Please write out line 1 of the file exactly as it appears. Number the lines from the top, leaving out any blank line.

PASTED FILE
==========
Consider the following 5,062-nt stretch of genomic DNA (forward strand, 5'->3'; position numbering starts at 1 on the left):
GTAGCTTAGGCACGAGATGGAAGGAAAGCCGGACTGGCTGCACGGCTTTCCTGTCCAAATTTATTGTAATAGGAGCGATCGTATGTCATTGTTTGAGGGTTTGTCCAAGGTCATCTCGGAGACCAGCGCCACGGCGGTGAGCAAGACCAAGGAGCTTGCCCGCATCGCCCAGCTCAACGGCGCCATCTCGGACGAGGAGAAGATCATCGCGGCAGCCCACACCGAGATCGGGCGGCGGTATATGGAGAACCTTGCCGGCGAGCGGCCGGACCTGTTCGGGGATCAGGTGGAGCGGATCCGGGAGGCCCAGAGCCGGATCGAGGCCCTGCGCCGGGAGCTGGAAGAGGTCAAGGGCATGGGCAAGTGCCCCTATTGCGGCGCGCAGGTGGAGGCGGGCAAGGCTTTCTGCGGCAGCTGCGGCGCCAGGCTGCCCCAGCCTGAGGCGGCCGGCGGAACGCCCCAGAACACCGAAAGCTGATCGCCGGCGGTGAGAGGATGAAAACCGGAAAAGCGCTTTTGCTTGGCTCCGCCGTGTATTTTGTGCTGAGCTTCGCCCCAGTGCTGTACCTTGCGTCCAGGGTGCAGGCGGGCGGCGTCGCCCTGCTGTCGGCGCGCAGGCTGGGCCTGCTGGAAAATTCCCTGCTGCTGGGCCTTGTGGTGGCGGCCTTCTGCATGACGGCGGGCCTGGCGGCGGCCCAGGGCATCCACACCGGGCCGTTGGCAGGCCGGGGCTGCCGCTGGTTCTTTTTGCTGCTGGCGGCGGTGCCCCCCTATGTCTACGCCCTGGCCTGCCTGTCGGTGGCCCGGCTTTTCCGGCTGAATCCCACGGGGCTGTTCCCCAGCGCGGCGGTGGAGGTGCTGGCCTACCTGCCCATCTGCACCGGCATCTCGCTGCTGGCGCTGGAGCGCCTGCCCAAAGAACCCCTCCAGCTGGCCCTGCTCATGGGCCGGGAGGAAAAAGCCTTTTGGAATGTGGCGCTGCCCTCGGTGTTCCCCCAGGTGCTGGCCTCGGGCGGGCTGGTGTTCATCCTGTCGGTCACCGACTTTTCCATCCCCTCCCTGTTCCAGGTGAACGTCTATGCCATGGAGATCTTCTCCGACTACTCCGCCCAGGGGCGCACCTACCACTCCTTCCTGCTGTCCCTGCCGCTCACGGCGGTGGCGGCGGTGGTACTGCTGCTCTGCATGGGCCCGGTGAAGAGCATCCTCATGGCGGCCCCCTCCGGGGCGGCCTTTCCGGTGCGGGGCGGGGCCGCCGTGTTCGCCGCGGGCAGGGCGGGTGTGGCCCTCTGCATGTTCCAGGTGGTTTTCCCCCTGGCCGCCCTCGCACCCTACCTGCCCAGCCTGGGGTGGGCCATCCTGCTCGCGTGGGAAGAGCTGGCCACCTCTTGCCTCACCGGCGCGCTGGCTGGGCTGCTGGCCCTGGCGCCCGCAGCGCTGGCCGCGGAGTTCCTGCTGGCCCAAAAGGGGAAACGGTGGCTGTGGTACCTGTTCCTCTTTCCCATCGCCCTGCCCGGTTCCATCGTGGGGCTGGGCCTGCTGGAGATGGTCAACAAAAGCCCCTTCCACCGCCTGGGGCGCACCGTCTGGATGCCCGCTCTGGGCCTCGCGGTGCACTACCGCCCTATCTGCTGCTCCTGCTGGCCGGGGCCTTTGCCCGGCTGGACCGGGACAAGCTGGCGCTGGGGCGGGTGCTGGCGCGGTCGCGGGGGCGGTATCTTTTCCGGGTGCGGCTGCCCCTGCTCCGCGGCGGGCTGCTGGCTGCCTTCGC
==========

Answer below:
Consider the following 5,062-nt stretch of genomic DNA (forward strand, 5'->3'; position numbering starts at 1 on the left):